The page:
During 1950-80, to encourage upstream integration, auto component manufacturing was reserved for small-scale industry, but in the absence of economies of scale, the industry remained highly fragmented and technologically underdeveloped.So far this is a familiar, if depressing, tale but an accidental train of events transformed this. Sanjay Gandhi was trying to build a people’s car in the 1970s, but his sudden death in 1980 left a factory with no immediate prospects of producing anything. “The potential loss of prestige for the Gandhi name made Indira’s government look for effective policies that in effect created new financing instruments for the transfer of technological and organisational capabilities to India…after a long and committed search by top Indian bureaucrats for a foreign technology provider, an agreement was signed with Suzuki in 1982.”(Khan,2011)

“Suzuki, then mainly a motorcycle manufacturer with a relatively minor interest in automobiles had the advantage of knowing the Indian market and political system as they had been scouting for business in the motorcycle sector for some time. Suzuki’s experience in India allowed them to recognize that the Indian government was serious about making this project work. Th e Indian government was effectively willing to open up the protected domestic market with the large rents that had previously been available for domestic learners to a foreign investor if the latter was willing to make a significant investment in transferring capabilities.”

The JV with Suzuki specified 70% non-company value addition, of which at least 60% would be locally procured.

India’s protected automobile market (with tariff s of around 85%) was attractive, but to be able to sell in this market, Suzuki first had to make the Maruti-Suzuki car with 60% domestic content within five years. This meant the organizational capabilities of Indian Tier 1 and Tier 2 component producers to meet the domestic content target and yet produce a car that would be of higher quality than existing Indian cars like the Ambassador. There were additional reasons for not compromising on quality, including the reputation risk for the global Suzuki brand. The design of the system clearly created strong incentives and compulsions for effort because Suzuki had no interest in drawing the process out and every interest in completing it quickly. Moreover, there was a very strong likelihood that without fulfilling the domestic content requirement, the company could be barred from the local market for contract violation.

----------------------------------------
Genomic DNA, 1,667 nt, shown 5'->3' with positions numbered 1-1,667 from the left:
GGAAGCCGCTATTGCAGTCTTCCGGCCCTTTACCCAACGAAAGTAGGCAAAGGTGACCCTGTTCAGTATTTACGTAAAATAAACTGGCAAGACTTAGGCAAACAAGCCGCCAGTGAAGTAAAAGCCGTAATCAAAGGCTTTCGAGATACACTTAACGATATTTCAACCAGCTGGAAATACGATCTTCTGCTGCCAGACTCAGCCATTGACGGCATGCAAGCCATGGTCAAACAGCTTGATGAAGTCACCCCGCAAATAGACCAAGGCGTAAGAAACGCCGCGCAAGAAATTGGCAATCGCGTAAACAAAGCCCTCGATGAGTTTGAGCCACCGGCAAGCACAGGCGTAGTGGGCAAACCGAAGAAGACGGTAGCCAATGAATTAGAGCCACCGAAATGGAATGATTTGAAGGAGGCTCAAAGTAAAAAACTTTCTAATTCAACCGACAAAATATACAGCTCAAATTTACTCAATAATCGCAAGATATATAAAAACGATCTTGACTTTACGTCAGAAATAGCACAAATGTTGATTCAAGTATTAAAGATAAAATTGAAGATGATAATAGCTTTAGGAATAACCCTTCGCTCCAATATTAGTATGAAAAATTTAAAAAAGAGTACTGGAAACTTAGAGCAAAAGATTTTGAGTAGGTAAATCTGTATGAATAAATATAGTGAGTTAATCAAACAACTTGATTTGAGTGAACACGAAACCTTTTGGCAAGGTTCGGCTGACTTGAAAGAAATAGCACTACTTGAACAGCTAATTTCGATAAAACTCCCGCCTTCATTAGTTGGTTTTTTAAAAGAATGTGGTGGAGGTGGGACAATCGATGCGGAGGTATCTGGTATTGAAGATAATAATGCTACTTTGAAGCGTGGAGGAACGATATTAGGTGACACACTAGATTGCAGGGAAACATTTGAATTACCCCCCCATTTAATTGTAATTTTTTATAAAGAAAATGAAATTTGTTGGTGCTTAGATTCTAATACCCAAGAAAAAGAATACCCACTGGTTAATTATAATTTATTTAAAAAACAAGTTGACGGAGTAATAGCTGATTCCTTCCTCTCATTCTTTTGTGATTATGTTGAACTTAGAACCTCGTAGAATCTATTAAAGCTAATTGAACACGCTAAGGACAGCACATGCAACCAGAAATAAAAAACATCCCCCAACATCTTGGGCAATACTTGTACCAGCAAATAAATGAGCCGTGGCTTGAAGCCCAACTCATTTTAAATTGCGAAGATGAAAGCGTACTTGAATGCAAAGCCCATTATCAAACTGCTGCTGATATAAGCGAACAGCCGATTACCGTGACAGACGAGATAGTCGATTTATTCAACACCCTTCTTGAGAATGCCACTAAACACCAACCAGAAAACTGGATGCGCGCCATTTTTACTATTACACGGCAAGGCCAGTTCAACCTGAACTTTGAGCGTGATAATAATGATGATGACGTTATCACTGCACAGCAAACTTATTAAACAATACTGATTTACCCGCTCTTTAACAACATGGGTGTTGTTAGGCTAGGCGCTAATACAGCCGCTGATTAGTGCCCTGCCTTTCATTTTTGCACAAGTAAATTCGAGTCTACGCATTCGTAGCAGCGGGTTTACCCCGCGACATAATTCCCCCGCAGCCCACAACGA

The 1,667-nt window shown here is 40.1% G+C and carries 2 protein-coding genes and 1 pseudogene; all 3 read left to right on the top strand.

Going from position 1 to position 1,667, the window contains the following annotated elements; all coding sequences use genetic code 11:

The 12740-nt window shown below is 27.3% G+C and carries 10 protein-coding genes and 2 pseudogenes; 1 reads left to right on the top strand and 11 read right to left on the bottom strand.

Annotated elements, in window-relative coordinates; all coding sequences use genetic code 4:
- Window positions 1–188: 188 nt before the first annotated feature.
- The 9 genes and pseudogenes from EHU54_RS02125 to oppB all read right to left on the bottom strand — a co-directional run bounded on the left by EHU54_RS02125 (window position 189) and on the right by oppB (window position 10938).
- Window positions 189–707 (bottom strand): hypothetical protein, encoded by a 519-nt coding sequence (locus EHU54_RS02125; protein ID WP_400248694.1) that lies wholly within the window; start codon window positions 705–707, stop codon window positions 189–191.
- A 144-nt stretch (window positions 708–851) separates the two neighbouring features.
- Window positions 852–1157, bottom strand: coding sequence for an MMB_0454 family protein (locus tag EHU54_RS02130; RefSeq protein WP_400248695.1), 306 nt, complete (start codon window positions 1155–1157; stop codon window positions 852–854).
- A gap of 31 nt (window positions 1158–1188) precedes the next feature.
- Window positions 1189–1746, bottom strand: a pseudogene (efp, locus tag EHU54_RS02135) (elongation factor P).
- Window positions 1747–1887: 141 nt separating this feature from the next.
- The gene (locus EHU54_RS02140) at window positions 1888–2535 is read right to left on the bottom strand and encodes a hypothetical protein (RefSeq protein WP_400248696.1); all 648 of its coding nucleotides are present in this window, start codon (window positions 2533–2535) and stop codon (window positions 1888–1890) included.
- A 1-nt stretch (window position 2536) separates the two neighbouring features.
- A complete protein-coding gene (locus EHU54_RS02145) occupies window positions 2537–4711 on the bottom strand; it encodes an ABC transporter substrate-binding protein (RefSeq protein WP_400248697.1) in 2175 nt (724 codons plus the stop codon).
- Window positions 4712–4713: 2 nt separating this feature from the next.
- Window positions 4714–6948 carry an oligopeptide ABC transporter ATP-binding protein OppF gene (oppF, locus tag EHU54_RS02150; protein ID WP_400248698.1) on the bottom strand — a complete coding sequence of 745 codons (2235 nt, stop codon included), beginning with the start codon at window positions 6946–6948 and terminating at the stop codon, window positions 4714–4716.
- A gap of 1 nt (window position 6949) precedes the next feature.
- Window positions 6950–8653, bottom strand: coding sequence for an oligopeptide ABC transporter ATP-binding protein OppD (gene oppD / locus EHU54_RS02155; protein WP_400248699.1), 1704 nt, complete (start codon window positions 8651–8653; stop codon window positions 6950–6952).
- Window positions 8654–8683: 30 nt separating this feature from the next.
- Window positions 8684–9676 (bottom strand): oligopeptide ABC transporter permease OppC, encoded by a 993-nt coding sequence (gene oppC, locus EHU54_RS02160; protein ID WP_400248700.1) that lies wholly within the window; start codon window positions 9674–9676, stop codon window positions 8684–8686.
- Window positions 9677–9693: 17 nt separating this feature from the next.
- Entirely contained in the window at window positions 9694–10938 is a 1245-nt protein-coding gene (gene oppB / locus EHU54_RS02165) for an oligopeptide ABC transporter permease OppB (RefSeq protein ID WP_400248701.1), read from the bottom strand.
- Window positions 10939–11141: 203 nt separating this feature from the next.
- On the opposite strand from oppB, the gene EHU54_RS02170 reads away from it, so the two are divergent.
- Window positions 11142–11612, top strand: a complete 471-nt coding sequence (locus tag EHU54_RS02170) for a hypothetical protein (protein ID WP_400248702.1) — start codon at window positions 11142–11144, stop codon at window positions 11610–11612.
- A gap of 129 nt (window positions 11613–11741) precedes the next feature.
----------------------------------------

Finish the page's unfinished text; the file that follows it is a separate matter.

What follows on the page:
The result was a remarkable transformation of the competitiveness of the Indian automobile sector based on a significant transfer of technological and organizational capabilities. In the 1990s, DaimlerChrysler, Fiat, Ford, GM, Honda, Hyundai, Toyota and others followed Suzuki in similar deals. By the end of the 1990s, Indian component manufacturers were winning Japanese awards for quality.

In 2016, India was the World’s sixth-largest vehicle manufacturer  with a total production of 24 million units and the fifth-largest in the passenger vehicle market. In the same year, this sector accounted for 7.1% of the country GDP, 27% of industrial GDP, 54% of manufacturing GDP and employed 19 million people.

What lessons can we draw?

The first phase of the development (1950-1980) shows the effect of standard protectionism- India did develop the ability to make cars, but of poor quality. Post-1980 shows the benefits of facilitating foreign participation, technology transfer and creating the right incentives for firms to strive for efficiency. This was also the reason for the success in Korea: “The financing provided to the chaebol through low-interest loans, protected domestic markets and export subsidies came with conditions, for instance, for achieving export targets. These conditions ensured high levels of effort because the enforcement of these conditions was credible. The state could not only withdraw subsidies, it could also reallocate plants to different owners if they were more likely to enhance competitiveness.”

Instead of open-ended protection, benefits must be tied to productivity. The threat of withdrawal will only be credible if administered by a competent, independent bureaucracy. The policy can offer a carrot, but to work, it must also carry a stick. Without the two, industries can end up building equivalents of the Ambassador.